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Published by: KHNews on Mar 18, 2010
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Douglas W. Elmendorf, Director U.S. Congress Washington, DC 20515 
March 18, 2010Honorable Nancy PelosiSpeakerU.S. House of RepresentativesWashington, DC 20515Dear Madam Speaker:The Congressional Budget Office (CBO) and the staff of the Joint Committee onTaxation (JCT) have completed a preliminary estimate of the direct spending and revenueeffects of an amendment in the nature of a substitute to H.R. 4872, the Reconciliation Actof 2010; that amendment (hereafter called “the reconciliation proposal”) was made publicon March 18, 2010. The estimate is presented in three ways:
An estimate of the budgetary effects of the reconciliation proposal, in combinationwith the effects of H.R. 3590, the Patient Protection and Affordable Care Act(PPACA), as passed by the Senate;
An estimate of the
effects of the reconciliation proposal, over andabove the effects of enacting H.R. 3590 by itself;
An estimate of the budgetary impact of the reconciliation proposal under theassumption that H.R. 3590 is not enacted (that is, an estimate of the bill’s impactrelative to current law as of today).Although CBO completed a preliminary review of legislative language prior to itsrelease, the agency has not thoroughly examined the reconciliation proposal to verify itsconsistency with the previous draft. This estimate is therefore preliminary, pending areview of the language of the reconciliation proposal, as well as further review andrefinement of the budgetary projections.The reconciliation proposal includes provisions related to health care and revenues, manyof which would amend H.R. 3590. It also includes amendments to the Higher EducationAct of 1965, which authorizes most federal programs involving postsecondary education.
An estimate by CBO and JCT of the direct spending and revenue effects of H.R. 3590 as passed by the Senate wasprovided in a letter to the Honorable Harry Reid on March 11, 2010. That estimate is available atwww.cbo.gov(andJCT’s detailed table of revenue effects is available atwww.jct.gov).
Honorable Nancy PelosiPage 2
CBO and JCT estimate that enacting both pieces of legislation—H.R. 3590 and thereconciliation proposal— would produce a net reduction in federal deficits of $138billion over the 2010–2019 period as result of changes in direct spending and revenue(see the top panel of Table 1 and subtitle A of title II on Table 5). Approximately $85billion of that reduction would be on-budget; other effects related to Social Securityrevenues and spending as well as spending by the U.S. Postal Service are classified asoff-budget. CBO has not completed an estimate of the potential impact of the legislationon discretionary spending, which would be subject to future appropriation action.CBO and JCT previously estimated that enacting H.R. 3590 by itself would yield a netreduction in federal deficits of $118 billion over the 2010-2019 period, of which about$65 billion would be on-budget. The incremental effect of enacting the reconciliationproposal—assuming that H.R. 3590 had already been enacted—would be the differencebetween the estimate of the combined effect and the previous estimate for the Senate-passed bill, H.R. 3590. That incremental effect is an estimated net reduction in federaldeficits of $20 billion over the 2010-2019 period over and above the savings fromenacting H.R. 3590 by itself; almost all of that reduction would be on-budget (see thebottom panel of Table 1 and subtitle A of title II on Table 5).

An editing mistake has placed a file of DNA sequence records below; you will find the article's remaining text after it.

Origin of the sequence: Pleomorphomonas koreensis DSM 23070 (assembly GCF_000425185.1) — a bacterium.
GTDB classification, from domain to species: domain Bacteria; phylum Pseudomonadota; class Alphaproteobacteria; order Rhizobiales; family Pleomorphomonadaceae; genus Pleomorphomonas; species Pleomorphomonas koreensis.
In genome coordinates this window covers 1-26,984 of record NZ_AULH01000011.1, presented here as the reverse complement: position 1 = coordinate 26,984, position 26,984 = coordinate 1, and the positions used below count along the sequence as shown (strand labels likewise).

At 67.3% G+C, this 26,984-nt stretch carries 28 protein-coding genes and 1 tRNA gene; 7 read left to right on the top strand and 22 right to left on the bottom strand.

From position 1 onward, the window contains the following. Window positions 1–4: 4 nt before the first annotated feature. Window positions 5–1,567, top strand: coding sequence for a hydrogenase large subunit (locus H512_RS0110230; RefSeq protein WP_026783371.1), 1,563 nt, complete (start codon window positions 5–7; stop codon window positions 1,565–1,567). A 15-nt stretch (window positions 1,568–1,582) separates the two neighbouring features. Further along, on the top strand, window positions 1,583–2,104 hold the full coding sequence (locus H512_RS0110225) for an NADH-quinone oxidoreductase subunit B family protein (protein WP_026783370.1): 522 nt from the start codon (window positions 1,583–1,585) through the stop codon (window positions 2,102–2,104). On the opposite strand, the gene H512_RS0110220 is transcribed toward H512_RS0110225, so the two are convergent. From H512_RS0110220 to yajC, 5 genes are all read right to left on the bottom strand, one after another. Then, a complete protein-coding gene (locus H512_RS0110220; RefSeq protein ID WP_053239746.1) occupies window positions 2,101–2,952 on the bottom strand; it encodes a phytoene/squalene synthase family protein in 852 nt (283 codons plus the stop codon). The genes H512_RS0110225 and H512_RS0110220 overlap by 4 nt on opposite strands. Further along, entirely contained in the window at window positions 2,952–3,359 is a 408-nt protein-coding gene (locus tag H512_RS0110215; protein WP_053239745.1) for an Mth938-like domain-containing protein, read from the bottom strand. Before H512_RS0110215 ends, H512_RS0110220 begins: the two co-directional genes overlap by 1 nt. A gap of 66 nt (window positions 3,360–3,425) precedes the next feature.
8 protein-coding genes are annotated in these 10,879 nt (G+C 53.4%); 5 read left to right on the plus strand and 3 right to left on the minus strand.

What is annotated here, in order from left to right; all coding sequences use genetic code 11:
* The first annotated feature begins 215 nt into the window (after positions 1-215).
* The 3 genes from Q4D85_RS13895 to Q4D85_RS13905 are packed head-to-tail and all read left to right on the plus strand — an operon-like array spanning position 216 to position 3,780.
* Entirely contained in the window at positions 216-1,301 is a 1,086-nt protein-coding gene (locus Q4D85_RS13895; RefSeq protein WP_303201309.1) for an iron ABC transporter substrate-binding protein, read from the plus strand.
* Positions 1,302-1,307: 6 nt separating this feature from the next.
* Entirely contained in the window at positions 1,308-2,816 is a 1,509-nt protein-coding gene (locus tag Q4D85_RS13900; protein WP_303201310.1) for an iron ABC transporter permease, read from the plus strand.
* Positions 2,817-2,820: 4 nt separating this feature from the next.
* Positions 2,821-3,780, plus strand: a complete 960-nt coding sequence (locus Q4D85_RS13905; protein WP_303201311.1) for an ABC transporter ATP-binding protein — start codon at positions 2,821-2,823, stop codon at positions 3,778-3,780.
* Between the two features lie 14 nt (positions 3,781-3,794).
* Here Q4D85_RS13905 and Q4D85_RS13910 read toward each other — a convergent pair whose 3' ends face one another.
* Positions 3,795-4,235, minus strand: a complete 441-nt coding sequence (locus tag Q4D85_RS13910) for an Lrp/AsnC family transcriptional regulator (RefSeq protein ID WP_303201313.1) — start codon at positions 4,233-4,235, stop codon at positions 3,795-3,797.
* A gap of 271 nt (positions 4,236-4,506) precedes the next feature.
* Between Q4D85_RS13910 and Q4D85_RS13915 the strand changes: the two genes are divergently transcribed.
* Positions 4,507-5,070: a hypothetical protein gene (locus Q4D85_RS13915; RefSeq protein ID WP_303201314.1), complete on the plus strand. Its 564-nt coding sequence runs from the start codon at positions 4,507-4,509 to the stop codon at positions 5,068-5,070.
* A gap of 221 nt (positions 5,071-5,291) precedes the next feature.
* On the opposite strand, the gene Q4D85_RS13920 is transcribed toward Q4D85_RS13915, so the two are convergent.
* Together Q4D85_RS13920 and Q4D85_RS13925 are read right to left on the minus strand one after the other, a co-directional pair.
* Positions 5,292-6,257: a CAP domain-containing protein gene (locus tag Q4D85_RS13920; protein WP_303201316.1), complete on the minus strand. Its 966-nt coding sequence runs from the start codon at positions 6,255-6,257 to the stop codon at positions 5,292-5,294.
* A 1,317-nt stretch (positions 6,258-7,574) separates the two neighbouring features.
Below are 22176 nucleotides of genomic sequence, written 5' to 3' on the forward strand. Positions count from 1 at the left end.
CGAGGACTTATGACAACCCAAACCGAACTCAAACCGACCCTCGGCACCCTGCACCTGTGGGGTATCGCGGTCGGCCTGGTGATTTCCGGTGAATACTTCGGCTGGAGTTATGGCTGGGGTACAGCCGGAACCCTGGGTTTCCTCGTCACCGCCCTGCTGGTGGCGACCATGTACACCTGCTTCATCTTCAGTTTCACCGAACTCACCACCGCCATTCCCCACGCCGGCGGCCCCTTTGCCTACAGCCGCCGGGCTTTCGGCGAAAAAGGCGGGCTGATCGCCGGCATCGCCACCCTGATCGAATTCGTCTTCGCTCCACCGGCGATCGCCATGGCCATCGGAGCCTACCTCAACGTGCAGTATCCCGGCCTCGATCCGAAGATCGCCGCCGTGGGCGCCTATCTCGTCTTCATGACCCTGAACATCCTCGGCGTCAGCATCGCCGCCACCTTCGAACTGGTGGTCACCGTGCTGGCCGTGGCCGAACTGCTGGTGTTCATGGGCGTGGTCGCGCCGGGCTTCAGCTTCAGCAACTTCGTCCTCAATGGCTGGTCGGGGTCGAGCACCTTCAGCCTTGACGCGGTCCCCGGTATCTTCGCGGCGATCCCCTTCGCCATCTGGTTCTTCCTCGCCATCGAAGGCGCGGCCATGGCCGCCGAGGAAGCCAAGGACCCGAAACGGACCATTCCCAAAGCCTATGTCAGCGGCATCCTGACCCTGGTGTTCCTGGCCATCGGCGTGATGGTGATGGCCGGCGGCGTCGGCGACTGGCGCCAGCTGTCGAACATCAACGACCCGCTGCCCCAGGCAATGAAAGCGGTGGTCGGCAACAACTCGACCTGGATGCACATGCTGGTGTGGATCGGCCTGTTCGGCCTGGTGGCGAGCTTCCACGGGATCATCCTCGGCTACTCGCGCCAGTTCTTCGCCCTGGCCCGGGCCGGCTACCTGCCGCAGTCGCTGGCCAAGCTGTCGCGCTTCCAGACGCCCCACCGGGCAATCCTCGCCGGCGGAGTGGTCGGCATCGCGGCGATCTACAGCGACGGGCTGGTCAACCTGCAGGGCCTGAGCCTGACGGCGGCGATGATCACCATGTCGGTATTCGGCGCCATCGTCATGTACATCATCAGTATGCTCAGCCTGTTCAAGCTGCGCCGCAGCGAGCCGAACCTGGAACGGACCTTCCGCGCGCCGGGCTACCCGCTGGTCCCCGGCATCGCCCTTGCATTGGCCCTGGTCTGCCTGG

The budgetary impact of the reconciliation proposal if H.R. 3590 is not also enactedwould be different. Although estimates on that basis have been completed for most of theprovisions of the reconciliation proposal, CBO does not yet have such an estimate for allof its provisions. By CBO’s estimate, the provisions that have been analyzed so far wouldreduce deficits by $82 billion over the 2010-2019 period (see Table 6).Details on the budgetary effects of the health and revenue provisions of the reconciliationproposal, along with its effects combined with H.R. 3590, are provided in Tables 1, 2,and 3: